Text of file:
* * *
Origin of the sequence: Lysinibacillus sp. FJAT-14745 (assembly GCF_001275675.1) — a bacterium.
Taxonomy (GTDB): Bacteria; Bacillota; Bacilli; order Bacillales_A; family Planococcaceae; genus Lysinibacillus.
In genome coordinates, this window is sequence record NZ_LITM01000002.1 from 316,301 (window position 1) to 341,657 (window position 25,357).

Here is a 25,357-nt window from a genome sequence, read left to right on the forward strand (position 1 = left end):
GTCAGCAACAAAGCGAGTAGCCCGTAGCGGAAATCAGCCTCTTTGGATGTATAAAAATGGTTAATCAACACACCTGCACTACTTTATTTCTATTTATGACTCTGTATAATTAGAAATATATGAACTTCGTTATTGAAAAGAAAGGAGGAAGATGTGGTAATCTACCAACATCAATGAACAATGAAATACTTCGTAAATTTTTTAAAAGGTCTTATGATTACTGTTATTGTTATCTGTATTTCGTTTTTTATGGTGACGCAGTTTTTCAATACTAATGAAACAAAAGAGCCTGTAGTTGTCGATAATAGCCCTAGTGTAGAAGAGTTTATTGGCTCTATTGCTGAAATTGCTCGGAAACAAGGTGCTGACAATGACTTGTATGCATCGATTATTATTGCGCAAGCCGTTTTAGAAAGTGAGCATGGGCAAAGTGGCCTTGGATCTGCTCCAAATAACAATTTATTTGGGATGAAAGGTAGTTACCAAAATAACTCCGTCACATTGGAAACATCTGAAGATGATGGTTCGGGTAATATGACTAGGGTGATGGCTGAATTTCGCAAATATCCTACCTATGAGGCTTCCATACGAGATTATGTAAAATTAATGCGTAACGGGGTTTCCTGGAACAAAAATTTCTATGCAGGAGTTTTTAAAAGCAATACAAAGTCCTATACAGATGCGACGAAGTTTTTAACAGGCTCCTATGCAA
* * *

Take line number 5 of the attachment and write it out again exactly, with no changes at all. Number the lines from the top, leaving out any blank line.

GTCAGCAACAAAGCGAGTAGCCCGTAGCGGAAATCAGCCTCTTTGGATGTATAAAAATGGTTAATCAACACACCTGCACTACTTTATTTCTATTTATGACTCTGTATAATTAGAAATATATGAACTTCGTTATTGAAAAGAAAGGAGGAAGATGTGGTAATCTACCAACATCAATGAACAATGAAATACTTCGTAAATTTTTTAAAAGGTCTTATGATTACTGTTATTGTTATCTGTATTTCGTTTTTTATGGTGACGCAGTTTTTCAATACTAATGAAACAAAAGAGCCTGTAGTTGTCGATAATAGCCCTAGTGTAGAAGAGTTTATTGGCTCTATTGCTGAAATTGCTCGGAAACAAGGTGCTGACAATGACTTGTATGCATCGATTATTATTGCGCAAGCCGTTTTAGAAAGTGAGCATGGGCAAAGTGGCCTTGGATCTGCTCCAAATAACAATTTATTTGGGATGAAAGGTAGTTACCAAAATAACTCCGTCACATTGGAAACATCTGAAGATGATGGTTCGGGTAATATGACTAGGGTGATGGCTGAATTTCGCAAATATCCTACCTATGAGGCTTCCATACGAGATTATGTAAAATTAATGCGTAACGGGGTTTCCTGGAACAAAAATTTCTATGCAGGAGTTTTTAAAAGCAATACAAAGTCCTATACAGATGCGACGAAGTTTTTAACAGGCTCCTATGCAA